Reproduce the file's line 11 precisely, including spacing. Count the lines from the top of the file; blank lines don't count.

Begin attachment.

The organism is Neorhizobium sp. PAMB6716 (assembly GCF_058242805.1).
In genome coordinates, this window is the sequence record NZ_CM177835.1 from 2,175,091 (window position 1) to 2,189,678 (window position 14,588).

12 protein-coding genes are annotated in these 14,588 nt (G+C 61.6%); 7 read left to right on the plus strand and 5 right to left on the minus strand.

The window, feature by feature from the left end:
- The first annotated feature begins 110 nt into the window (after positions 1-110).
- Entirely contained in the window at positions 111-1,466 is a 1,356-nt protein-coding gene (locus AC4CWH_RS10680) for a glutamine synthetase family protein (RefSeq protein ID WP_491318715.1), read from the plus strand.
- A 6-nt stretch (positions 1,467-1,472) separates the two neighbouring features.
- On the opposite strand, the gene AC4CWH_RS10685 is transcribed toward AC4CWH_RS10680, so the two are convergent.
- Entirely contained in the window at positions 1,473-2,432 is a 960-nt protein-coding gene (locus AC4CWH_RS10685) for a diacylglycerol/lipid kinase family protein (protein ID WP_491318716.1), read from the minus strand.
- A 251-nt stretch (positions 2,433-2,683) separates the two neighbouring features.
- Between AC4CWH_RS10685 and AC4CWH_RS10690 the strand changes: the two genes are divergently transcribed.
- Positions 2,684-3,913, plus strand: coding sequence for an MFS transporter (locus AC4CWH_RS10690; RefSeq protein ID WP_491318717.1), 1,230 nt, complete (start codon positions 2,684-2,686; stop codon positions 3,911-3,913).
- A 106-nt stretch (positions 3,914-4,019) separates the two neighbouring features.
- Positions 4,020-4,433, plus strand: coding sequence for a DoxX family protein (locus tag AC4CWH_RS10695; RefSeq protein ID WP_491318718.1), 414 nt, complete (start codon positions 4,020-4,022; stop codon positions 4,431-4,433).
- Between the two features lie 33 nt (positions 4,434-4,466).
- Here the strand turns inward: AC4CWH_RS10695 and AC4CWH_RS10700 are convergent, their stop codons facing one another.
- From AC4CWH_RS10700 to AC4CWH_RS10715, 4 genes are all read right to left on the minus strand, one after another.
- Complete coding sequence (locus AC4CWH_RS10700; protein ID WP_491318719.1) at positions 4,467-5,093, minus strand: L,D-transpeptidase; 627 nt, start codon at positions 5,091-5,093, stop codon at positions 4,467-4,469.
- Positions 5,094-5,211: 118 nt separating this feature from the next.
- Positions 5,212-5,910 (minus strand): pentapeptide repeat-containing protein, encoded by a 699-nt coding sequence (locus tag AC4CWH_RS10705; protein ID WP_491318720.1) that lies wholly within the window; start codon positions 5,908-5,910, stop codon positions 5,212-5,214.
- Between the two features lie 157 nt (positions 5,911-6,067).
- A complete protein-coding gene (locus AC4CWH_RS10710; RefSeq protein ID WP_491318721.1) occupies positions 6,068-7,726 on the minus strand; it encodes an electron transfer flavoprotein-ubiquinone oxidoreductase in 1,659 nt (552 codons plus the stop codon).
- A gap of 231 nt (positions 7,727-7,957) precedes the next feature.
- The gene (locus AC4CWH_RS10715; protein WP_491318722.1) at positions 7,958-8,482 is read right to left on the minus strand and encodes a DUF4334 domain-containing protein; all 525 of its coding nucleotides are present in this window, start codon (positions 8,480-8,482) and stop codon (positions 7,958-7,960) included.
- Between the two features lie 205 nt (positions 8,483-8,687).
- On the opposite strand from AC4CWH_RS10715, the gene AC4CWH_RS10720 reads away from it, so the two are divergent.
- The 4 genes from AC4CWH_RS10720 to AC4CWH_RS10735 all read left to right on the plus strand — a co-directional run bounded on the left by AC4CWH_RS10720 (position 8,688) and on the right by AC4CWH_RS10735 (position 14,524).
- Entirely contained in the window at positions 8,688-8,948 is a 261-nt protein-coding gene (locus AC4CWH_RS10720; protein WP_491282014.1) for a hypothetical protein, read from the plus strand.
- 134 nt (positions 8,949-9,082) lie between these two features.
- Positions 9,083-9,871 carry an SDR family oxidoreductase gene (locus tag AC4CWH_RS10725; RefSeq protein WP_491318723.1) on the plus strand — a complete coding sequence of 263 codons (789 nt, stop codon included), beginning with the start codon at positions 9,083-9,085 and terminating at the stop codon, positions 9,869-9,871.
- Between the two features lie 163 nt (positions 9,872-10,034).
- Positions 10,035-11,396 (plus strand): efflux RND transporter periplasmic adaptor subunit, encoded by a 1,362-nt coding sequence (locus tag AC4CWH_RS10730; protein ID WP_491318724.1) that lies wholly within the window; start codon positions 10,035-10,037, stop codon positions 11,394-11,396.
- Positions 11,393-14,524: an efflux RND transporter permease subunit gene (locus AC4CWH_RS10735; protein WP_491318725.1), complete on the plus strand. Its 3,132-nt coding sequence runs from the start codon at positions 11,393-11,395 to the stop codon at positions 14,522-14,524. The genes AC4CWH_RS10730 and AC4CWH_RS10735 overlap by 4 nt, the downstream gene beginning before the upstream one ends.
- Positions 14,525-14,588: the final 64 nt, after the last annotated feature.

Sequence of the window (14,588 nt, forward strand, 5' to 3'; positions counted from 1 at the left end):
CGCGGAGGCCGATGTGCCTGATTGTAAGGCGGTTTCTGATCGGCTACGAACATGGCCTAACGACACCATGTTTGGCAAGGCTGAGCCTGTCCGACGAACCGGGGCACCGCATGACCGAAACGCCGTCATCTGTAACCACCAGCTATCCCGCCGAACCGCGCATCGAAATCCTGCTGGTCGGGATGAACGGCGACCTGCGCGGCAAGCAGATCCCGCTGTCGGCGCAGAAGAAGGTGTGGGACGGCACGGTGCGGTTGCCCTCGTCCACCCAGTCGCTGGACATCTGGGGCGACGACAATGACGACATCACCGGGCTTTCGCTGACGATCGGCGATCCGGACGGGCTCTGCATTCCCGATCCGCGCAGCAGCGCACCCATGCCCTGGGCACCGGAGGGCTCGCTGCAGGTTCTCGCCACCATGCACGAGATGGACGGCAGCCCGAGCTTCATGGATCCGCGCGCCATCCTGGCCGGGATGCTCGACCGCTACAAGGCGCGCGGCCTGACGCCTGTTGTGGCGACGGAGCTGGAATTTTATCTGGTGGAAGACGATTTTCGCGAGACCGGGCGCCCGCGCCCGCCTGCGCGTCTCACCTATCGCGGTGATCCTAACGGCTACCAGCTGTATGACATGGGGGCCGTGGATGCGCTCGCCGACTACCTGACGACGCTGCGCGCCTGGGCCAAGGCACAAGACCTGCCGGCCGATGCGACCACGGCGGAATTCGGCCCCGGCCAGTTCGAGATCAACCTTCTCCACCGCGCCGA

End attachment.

- Between AC4CWH_RS10685 and AC4CWH_RS10690 the strand changes: the two genes are divergently transcribed.